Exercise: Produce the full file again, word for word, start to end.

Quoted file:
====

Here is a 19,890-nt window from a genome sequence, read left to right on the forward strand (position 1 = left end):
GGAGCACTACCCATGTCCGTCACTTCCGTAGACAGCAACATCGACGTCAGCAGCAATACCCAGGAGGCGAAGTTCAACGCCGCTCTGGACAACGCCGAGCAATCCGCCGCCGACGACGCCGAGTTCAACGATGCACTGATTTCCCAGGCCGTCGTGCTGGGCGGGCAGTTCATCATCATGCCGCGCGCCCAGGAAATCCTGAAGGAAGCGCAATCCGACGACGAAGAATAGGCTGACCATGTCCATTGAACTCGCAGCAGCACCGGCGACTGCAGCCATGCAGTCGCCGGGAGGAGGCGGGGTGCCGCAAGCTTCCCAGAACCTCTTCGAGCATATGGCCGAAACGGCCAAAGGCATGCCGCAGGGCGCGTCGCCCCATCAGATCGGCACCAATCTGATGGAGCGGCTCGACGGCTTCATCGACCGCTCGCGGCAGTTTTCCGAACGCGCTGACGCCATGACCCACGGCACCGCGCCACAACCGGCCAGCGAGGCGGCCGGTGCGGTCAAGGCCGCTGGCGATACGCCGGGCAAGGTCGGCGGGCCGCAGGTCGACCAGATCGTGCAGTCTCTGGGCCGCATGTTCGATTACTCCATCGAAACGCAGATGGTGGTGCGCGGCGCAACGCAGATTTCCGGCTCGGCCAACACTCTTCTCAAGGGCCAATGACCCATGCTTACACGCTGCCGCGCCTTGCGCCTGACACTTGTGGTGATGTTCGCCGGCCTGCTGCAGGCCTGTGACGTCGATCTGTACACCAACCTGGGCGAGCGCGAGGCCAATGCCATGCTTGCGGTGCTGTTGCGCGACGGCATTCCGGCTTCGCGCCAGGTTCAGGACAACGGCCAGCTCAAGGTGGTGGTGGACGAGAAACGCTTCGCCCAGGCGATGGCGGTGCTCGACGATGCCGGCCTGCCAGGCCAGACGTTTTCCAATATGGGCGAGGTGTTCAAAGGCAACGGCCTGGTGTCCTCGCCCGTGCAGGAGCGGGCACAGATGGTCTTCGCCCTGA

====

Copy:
Here is a 19,890-nt window from a genome sequence, read left to right on the forward strand (position 1 = left end):
GGAGCACTACCCATGTCCGTCACTTCCGTAGACAGCAACATCGACGTCAGCAGCAATACCCAGGAGGCGAAGTTCAACGCCGCTCTGGACAACGCCGAGCAATCCGCCGCCGACGACGCCGAGTTCAACGATGCACTGATTTCCCAGGCCGTCGTGCTGGGCGGGCAGTTCATCATCATGCCGCGCGCCCAGGAAATCCTGAAGGAAGCGCAATCCGACGACGAAGAATAGGCTGACCATGTCCATTGAACTCGCAGCAGCACCGGCGACTGCAGCCATGCAGTCGCCGGGAGGAGGCGGGGTGCCGCAAGCTTCCCAGAACCTCTTCGAGCATATGGCCGAAACGGCCAAAGGCATGCCGCAGGGCGCGTCGCCCCATCAGATCGGCACCAATCTGATGGAGCGGCTCGACGGCTTCATCGACCGCTCGCGGCAGTTTTCCGAACGCGCTGACGCCATGACCCACGGCACCGCGCCACAACCGGCCAGCGAGGCGGCCGGTGCGGTCAAGGCCGCTGGCGATACGCCGGGCAAGGTCGGCGGGCCGCAGGTCGACCAGATCGTGCAGTCTCTGGGCCGCATGTTCGATTACTCCATCGAAACGCAGATGGTGGTGCGCGGCGCAACGCAGATTTCCGGCTCGGCCAACACTCTTCTCAAGGGCCAATGACCCATGCTTACACGCTGCCGCGCCTTGCGCCTGACACTTGTGGTGATGTTCGCCGGCCTGCTGCAGGCCTGTGACGTCGATCTGTACACCAACCTGGGCGAGCGCGAGGCCAATGCCATGCTTGCGGTGCTGTTGCGCGACGGCATTCCGGCTTCGCGCCAGGTTCAGGACAACGGCCAGCTCAAGGTGGTGGTGGACGAGAAACGCTTCGCCCAGGCGATGGCGGTGCTCGACGATGCCGGCCTGCCAGGCCAGACGTTTTCCAATATGGGCGAGGTGTTCAAAGGCAACGGCCTGGTGTCCTCGCCCGTGCAGGAGCGGGCACAGATGGTCTTCGCCCTGA